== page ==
Advocacy groups say it's long past time for Medicare to cover continuous glucose monitoring, which is standard of care and funded by most commercial payers.
Today is November 1, the start of American Diabetes Month, an opportunity to raise awareness of the need for people who may have prediabetes to be screened, for those with the disease to learn more about self-care, and for those who don’t have diabetes to hear what it’s like to live with the disease 24/7.
Taken at face value, it might not seem a big deal for CMS to use the Medicare Blog as an opportunity to list the screening services, supplies, and training it covers. That’s what CMS did this morning, you can find the blog here.
Those who live with the disease, especially people with type 1 disease, know that the real story isn't in the blog post: Medicare does not cover continuous glucose monitoring (CGM), and it’s a big issue between the advocacy community and CMS.
CGM allows patients on intense insulin therapy to better monitor their blood sugar levels and make adjustments to insulin delivery or food intake before they experience an episode of hypoglycemia that requires hospitalization. Not only is the cost of CGM more than offset by medical savings, proponents say, but the control CGM affords also prevents disease progression and complications, such as kidney disease.
Groups like JDRF say CGM has proven its value, and advocates note that nearly all commercial payers cover it. Guidelines from the Americans Diabetes Association endorse CGM use—with adequate education, of course—as a way to promote successful blood sugar monitoring in patients who require intense insulin therapy.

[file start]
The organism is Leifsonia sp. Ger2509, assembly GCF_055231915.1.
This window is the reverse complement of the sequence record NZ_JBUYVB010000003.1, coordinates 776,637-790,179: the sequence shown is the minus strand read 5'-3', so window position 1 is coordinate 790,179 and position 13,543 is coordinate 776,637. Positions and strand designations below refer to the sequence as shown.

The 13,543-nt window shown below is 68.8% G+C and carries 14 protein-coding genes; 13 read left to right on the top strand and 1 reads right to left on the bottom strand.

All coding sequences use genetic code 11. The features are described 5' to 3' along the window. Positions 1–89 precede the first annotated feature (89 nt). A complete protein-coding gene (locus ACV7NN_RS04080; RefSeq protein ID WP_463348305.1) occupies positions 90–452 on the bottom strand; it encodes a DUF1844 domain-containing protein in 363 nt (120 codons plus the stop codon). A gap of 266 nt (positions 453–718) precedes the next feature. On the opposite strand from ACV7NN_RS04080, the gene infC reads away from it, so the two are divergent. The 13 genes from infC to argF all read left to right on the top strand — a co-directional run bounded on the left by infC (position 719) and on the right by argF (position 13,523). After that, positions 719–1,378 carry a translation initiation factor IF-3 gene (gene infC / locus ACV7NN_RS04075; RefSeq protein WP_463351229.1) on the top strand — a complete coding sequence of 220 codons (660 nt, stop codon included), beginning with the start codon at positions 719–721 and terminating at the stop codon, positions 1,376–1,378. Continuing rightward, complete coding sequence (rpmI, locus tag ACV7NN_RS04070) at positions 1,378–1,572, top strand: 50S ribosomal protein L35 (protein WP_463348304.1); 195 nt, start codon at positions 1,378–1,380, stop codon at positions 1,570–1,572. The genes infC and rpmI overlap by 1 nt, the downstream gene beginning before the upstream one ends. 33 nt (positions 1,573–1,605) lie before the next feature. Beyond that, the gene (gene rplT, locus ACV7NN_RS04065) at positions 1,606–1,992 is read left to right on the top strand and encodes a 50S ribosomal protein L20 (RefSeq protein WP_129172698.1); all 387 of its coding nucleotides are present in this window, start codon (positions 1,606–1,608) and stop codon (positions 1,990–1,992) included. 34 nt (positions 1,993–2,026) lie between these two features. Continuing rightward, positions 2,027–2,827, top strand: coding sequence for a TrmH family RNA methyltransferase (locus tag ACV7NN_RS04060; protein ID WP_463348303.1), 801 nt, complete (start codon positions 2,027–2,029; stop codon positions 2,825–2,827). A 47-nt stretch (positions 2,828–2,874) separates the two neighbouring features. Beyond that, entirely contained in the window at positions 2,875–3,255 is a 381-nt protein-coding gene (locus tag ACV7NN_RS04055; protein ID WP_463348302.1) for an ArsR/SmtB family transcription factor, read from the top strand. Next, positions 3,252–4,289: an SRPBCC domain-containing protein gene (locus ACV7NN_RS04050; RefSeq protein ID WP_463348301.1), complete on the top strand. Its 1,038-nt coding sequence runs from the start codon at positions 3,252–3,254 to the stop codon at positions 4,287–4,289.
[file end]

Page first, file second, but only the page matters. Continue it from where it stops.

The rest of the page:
Earlier this year, Evidence-Based Diabetes Management invited Senator Susan M. Collins, R-Maine, to write a commentary about this issue. Senator Collins noted that CMS’ position is out of step with FDA, which has approved the devices, and with the National Institutes of Health (NIH), which has supported the innovation that has improved the lives of people with diabetes.
Collins isn’t alone—legislation to compel Medicare to cover CGM enjoys bipartisan support in both the House and Senate.
So why doesn’t CMS cover CGM already? In December 2014, Dexcom CEO Terry Gregg said in an interview with Med Device Online that CMS would not cover the technology until device companies could obtain dosing claims for CGM; Gregg sounded hopeful that progress toward an algorithm for the artificial pancreas would bring companies toward this standard.
But JDRF and scores of other diabetes advocates say there’s plenty of evidence already that CGM prevents hospitalization and long-term costs. In his interview Gregg said that more and more seniors who have enjoyed years of good control with help from CGM face a return a lower standard of care when they retire and transition to Medicare.
Hospital visits are among the cost drivers behind the $245 annual cost of diabetes to the United States. In fact, the most-cited study on the $17,564 cost of a single inpatient admission due to hypoglycemia appeared in 2011 in The American Journal of Managed Care.